Sure, there’s talk of further legal action by Gordon to try to stop the CBS takeover, and the Ten shareholders have not yet given final approval. But as Allan Goldin, a director of the Australian Shareholders’ Association and media specialist, says, while the deal is “still up in the air in theory; in practice it’s highly unlikely that CBS won’t take over the company”.

“Highly unlikely” is really an understatement. The prospect of a Murdoch owning the network now looks remote. And that, says Rodney Tiffen, emeritus professor of government and international relations at Sydney University, “is unequivocally good news”.

“It’s good news, first because it increases media competition, and second because CBS know what they’re doing and they’ve got deep pockets. Whereas Lachlan and Bruce Gordon have had a long time running Ten and they’ve not done a lot of good for it.”

Few would argue with him. Poor programming decisions, swingeing staff cuts, poor employee relations, a revolving door of management, multimillion-dollar losses and accumulated debt – Ten was, in the words of one senior staff member, “a sheer kissin’ disaster”.

And CBS, though an American company, offers a deep roster of programming and, more importantly, a reputation for comprehensive and pretty straight news reporting, as well as corporate integrity – especially in comparison with the Murdoch empire.

“I think we’ve dodged a bullet,” Tiffen says.

So back to Bolt – and the large stockpile of other right-wing media commentators, shock jocks, former politicians and straight-out reactionaries gathered by Sky News. Their chance of making it from niche television to the broadcast big-time appears equally remote.

The whole affair makes for an interesting case study of the influence of conservative media, and the extent to which the perception of it is matched by reality. Consider just some of the names assembled by Sky News: 2GB’s Alan Jones; former chief of staff to Tony Abbott, Peta Credlin; former Liberal politicians Peter Reith and Ross Cameron; former Labor Right figures Mark Latham, now fired, and Graham Richardson, who lost his show; News Corp columnists Chris Kenny and of course Bolt, described by his employer as “Australia’s most-read blogger”.

So, how much influence does this dream team of influencers actually have? Not much, judging by audience size. Sky News’s evening offering of relentless, strident opinion attracts a rather smaller crowd than an average AFL game. Not an AFL final, an average club game. A couple of tens of thousands.

Some might argue that their power should not be measured by viewership alone, that when Peta Credlin, for example, offers some new insight into Abbott’s efforts to white-ant Malcolm Turnbull, it resonates through the broader media.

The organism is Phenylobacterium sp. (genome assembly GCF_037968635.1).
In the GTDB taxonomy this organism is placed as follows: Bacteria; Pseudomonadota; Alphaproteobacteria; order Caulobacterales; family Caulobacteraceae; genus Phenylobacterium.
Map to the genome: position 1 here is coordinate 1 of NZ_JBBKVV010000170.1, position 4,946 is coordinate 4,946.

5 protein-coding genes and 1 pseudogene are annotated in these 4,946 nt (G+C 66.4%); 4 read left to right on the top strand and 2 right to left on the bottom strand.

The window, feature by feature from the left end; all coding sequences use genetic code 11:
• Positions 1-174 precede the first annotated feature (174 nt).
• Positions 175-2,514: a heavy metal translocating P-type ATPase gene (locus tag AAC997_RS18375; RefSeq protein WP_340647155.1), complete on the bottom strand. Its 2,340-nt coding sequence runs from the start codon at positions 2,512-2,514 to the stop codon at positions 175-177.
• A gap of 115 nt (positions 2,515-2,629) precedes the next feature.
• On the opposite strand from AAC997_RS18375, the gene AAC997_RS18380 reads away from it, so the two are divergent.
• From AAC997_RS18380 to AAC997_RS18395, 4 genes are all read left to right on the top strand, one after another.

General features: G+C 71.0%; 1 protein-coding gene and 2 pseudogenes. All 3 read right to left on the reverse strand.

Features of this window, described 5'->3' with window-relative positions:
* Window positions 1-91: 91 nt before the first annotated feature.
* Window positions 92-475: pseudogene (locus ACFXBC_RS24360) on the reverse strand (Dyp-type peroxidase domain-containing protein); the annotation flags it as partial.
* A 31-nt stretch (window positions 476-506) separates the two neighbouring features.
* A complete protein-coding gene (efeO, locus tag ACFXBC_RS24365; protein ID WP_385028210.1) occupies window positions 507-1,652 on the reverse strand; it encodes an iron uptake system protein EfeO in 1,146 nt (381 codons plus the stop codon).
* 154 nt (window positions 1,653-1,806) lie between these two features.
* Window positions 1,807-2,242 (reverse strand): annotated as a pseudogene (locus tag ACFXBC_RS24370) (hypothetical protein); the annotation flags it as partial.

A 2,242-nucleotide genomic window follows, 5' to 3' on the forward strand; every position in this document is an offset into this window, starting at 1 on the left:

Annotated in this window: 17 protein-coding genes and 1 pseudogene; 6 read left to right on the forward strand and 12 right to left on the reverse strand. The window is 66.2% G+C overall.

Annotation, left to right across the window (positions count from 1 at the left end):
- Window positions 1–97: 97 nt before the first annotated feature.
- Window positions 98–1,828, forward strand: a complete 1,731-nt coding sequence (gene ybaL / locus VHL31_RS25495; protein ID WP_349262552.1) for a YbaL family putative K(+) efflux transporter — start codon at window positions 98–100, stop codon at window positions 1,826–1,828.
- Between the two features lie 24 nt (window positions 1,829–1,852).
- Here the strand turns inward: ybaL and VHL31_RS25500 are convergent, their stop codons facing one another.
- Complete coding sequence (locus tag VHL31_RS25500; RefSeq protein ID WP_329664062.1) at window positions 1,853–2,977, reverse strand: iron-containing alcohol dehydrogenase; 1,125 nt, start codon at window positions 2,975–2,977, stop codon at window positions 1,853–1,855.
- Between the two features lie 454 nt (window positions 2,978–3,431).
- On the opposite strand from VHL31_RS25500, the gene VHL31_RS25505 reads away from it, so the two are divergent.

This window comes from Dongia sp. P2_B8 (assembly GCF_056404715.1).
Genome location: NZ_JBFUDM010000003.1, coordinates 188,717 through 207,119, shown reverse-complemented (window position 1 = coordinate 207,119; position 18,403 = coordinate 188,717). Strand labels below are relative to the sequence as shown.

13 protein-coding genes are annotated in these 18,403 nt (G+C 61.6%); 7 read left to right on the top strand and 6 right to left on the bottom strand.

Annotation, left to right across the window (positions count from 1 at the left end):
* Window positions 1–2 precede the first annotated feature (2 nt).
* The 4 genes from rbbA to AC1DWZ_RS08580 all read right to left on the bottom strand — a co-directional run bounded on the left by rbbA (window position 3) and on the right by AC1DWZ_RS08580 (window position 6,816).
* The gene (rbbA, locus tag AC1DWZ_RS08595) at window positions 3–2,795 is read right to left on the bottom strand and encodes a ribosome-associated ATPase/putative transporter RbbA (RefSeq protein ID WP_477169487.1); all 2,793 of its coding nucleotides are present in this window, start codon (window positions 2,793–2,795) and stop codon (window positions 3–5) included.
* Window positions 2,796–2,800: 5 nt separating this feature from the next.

And that’s true. The question is, though, does that really change anything in terms of the direction of public debate? Or has the Foxification of Sky News revealed an illusion of power, like when Toto pulls back the curtain in The Wizard of Oz and reveals the fearsome wizard is a rather inadequate little man using echo effects? There is a growing body of evidence to suggest the latter.

The word “Foxification” is not our invention, but has been used a lot over the past year or so by media analysts. One of Murdoch’s then media writers, the venerable Mark Day, used it in May, in a piece in which he surveyed Sky News’s line-up of stridently opinionated presenters, and pondered whether there had been a “brand reset” since News Corp acquired it.

“Will it be ‘Foxified’ – that is, turned into a Down Under version of America’s most watched and controversial cable news channel, Fox News?” he asked, rhetorically, at the top. Later he answered his own question, saying that appeared “broadly” to be the case.

Day, an old-school journo at heart, suggested this was not such a good thing and that Sky News should “pull back to the core function of providing more news, at least part of the time”.

“Why not packages on war zones, science news or the ways the world’s climate or environmental problems are being addressed in other nations?” he asked. And again he answered himself: “because the numbers show audiences prefer opinion and debate programming”.

That, however, is a proposition that lacks necessary nuance. And perhaps the best way to show that is to go to a case study. Andrew Bolt’s TV career provides a good one.

There was a time when he was a regular panellist on the ABC’s agenda-setting Sunday morning political panel show, Insiders. It really was Barrie Cassidy’s show, but at least it provided an audience of several hundred thousand viewers for Bolt’s conservative opinions.

Trouble was, the ABC program offered a range of views apart from his. So in 2011, Bolt jumped at the chance to have his own rival show, free of such pluralism, on the Ten Network. When The Bolt Report began in May that year, he declared his aim was to out-rate Insiders. His show aired at 10am, the same time as Insiders finished, initially for half an hour. In 2014, reportedly at the urging of Ten shareholder and Bolt supporter Gina Rinehart, it was extended to an hour.

It was competitive at the start, then began an inexorable slide. By November 2015, its audience had shrunk 60 per cent, to a little more than 110,000.

In January 2016, The Australian was the first to report that Ten had decided to can The Bolt Report. Bolt denied this. He had, he said, “decided to take the show to Sky instead, and keep my weekends free. News Corp did not refuse to keep paying for the show on Channel 10.”

Leaving aside the interesting revelation that News Corp had to pay Ten to put Bolt on air, the most relevant fact is that Bolt’s audience tanked further.

A few months ago, Fairfax Media’s Craig Mathieson analysed the ratings for Sky News’s nightly line-up. And what he reported was woeful.